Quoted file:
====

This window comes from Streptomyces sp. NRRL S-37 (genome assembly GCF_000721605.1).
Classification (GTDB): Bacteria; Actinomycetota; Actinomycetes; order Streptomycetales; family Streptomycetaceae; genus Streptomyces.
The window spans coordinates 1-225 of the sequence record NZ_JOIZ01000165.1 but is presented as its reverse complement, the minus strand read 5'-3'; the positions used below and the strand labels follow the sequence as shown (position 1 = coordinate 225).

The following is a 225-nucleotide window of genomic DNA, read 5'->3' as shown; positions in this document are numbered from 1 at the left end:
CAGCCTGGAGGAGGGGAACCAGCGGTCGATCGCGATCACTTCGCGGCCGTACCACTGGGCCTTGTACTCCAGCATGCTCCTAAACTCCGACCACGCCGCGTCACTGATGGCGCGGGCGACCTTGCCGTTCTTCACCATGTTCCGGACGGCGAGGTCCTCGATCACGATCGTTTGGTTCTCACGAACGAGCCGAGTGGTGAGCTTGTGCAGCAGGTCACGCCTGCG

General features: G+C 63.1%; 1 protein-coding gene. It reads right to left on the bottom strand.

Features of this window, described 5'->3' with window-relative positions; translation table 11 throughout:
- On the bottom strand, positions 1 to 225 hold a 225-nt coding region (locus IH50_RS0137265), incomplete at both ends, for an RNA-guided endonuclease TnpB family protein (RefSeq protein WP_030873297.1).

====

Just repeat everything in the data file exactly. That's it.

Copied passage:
This window comes from Streptomyces sp. NRRL S-37 (genome assembly GCF_000721605.1).
Classification (GTDB): Bacteria; Actinomycetota; Actinomycetes; order Streptomycetales; family Streptomycetaceae; genus Streptomyces.
The window spans coordinates 1-225 of the sequence record NZ_JOIZ01000165.1 but is presented as its reverse complement, the minus strand read 5'-3'; the positions used below and the strand labels follow the sequence as shown (position 1 = coordinate 225).

The following is a 225-nucleotide window of genomic DNA, read 5'->3' as shown; positions in this document are numbered from 1 at the left end:
CAGCCTGGAGGAGGGGAACCAGCGGTCGATCGCGATCACTTCGCGGCCGTACCACTGGGCCTTGTACTCCAGCATGCTCCTAAACTCCGACCACGCCGCGTCACTGATGGCGCGGGCGACCTTGCCGTTCTTCACCATGTTCCGGACGGCGAGGTCCTCGATCACGATCGTTTGGTTCTCACGAACGAGCCGAGTGGTGAGCTTGTGCAGCAGGTCACGCCTGCG

General features: G+C 63.1%; 1 protein-coding gene. It reads right to left on the bottom strand.

Features of this window, described 5'->3' with window-relative positions; translation table 11 throughout:
- On the bottom strand, positions 1 to 225 hold a 225-nt coding region (locus IH50_RS0137265), incomplete at both ends, for an RNA-guided endonuclease TnpB family protein (RefSeq protein WP_030873297.1).